Ok so Git is such an instrumental tool in every day development. It gives us a safe environment to manage our codebase, it helps teams not step on each others toes when making changes, keeps a history of changes, and even lets us know who's responsible for what and when.
Using git isn't entirely straightforward though, and it helps to have a good well thought out strategy for your team from the get go. This article will describe the git-branch strategy we use for most of our projects here at Starleap, known as OneFlow. We have a single branch that lives forever as the
master branch. In addition to master, we have numerous support branches. The rest of this document describes in greater detail the branches, different scenarios, and gives CLI examples.
The Main Branch
This is our master branch that lives forever. All code that makes it to production is eventually on this branch.
This is where most day to day coding happens. This is used to develop new features and to fix bugs. Feature branches can be named as followed:
feat/<JIRA-ID>-<short title>— for branches that belong to a bigger epic, eg User Authentication, Bluetooth integration, In-App Chat etc
task/<JIRA-ID>-<short title>— for branches that take care of smaller changes that can be merged by PR into
masteror a feature branch eg Changing color of a particular text field from “Red” to “Blue"
bug/<JIRA-ID>-<short title>— for branches that fix bugs but don’t need to be released immediately eg a NPE on screen that is rarely viewed.
To create a feature branch from
mastergit checkout -b feature/SL-00-my-new-feature
When feature is ready to be merged into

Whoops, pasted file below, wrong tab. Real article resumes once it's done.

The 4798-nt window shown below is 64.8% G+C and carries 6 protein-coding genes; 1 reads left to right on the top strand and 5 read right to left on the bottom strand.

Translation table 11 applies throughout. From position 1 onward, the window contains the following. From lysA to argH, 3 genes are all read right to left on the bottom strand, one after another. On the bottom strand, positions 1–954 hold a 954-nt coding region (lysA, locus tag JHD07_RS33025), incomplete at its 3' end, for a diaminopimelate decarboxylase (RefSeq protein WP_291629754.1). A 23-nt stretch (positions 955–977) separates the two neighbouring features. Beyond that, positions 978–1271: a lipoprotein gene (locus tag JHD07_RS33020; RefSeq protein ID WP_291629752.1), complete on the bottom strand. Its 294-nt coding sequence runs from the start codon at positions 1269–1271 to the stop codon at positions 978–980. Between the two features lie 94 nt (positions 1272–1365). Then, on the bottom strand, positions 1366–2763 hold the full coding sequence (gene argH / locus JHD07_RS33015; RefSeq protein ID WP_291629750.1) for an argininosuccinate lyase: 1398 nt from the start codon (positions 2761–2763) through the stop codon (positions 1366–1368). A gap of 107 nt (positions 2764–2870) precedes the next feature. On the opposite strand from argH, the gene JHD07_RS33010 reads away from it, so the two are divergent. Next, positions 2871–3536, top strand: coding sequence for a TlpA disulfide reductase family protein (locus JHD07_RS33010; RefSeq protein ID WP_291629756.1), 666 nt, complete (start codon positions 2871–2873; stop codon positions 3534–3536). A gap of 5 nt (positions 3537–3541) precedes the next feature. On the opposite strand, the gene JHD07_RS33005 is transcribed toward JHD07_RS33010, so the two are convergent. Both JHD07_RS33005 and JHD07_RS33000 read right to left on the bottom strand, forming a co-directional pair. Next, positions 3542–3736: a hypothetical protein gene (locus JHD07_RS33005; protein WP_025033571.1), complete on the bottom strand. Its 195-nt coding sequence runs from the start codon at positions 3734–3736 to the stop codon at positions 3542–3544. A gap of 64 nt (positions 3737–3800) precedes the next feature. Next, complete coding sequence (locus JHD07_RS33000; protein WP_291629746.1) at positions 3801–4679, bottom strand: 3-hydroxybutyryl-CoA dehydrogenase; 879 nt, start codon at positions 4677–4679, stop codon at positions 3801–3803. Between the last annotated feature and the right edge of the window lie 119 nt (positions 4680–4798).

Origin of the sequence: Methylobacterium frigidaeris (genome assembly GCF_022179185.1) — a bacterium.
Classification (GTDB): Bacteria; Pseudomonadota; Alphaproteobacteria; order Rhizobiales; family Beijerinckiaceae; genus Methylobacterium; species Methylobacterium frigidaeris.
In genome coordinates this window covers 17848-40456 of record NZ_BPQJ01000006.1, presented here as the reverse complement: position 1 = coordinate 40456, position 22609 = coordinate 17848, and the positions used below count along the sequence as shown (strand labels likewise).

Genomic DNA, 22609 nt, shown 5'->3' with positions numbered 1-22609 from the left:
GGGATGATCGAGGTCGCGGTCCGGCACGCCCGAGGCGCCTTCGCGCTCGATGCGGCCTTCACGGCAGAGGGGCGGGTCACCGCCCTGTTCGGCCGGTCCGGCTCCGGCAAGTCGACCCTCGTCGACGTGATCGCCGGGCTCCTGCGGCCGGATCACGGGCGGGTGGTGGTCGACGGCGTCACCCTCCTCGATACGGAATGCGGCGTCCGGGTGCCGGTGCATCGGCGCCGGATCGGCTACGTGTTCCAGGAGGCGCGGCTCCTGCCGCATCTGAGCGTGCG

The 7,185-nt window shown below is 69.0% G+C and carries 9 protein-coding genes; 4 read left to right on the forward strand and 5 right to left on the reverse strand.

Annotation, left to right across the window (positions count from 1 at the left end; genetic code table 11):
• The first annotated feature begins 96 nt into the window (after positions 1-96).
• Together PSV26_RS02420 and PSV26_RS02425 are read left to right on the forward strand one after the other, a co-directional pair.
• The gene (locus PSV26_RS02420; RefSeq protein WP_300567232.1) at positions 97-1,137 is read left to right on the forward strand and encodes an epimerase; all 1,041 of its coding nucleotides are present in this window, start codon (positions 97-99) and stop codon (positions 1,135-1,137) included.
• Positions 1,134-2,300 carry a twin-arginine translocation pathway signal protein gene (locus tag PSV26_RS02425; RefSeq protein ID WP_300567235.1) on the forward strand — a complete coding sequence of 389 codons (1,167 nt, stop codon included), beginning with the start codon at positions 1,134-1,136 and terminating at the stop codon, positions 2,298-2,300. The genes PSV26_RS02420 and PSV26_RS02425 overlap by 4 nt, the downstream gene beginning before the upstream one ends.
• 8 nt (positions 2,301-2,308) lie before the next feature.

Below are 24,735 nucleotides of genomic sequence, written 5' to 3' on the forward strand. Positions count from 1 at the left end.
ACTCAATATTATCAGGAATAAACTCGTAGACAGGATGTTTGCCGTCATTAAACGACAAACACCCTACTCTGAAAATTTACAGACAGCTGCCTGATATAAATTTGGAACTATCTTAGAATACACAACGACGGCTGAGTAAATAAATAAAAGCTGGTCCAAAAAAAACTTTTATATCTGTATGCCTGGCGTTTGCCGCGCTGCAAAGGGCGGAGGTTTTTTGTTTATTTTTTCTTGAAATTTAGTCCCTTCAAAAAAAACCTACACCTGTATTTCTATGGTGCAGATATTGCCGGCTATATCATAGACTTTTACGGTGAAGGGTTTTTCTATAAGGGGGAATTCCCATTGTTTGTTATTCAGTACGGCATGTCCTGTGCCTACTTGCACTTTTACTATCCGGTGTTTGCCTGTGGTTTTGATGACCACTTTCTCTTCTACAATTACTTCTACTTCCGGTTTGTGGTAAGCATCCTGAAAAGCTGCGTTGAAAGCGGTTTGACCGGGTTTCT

master open a PR, click the merge button after approvals are gained, and delete the branch.
If using CLI:
git checkout master git merge --ff-only feat/SL-00-my-new-feature git push origin master git branch -d feat/SL-00-my-new-feature git push origin :feat/SL-00-my-new-feature
This branch is used before we release to the Playstore. We first make a branch off of
master to create a build to give to QA. As QA works with the build, any bugs that arises, we commit to the release branch so they can reevaluate. After QA approves the build, we tag the last commit on the release branch, make a production release build, merge into
master, and delete the branch.
git checkout -b release/1.0.0 (Fix issues as they arise and continue to supply QA with builds each time this branch gets a commit) (QA approves the build) git tag 1.0.0 (Release a build to PlayStore) git checkout master git merge release/1.0.0 git push —tags origin master git branch -d release/1.0.0 git branch push origin :release/1.0.0 (delete the branch remotely because it's been merged. Can use delete branch button on Github)
If we make a release that has an urgent bug that needs a production fix ASAP, eg application crash on launch, you are in need of a hotfix branch. To create a hotfix branch we grab the commit of our last release, branch off, make our fix, get approval, and release to store. Aside from creating a hotfix branch, there are no differences than a release branch.
git checkout -b hotfix/1.0.1 (Fix issues as they arise and continue to supply QA with builds each time this branch gets a commit) (QA approves the build) git tag 1.0.1 (Release a build to PlayStore) git checkout master git merge hotfix/1.0.1 git push —tags origin master git branch -d hotfix/1.0.1 git branch push origin :hotfix/1.0.1 (delete the branch remotely because it's been merged)
Git is awesome on it's own, but even better when everyone on the team is using it in consistency. Having a simple strategy and some good documentation to go back to (feel free to use this article) will help get the best out this vital tool.
The following are the main advantages of the OneFlow strategy.
- Maintaining a single long-lived branch simplifies the versioning scheme.
- Day-to-day operations that developers have to perform are also dramatically simplified.
- Cleaner and more readable project history.
We also believe that both "OneFlow" and "GitFlow" are both very well suited for most software development projects, although we should point out that there is no silver bullet, so feel free to tweak this slightly or look into alternatives to suit your needs.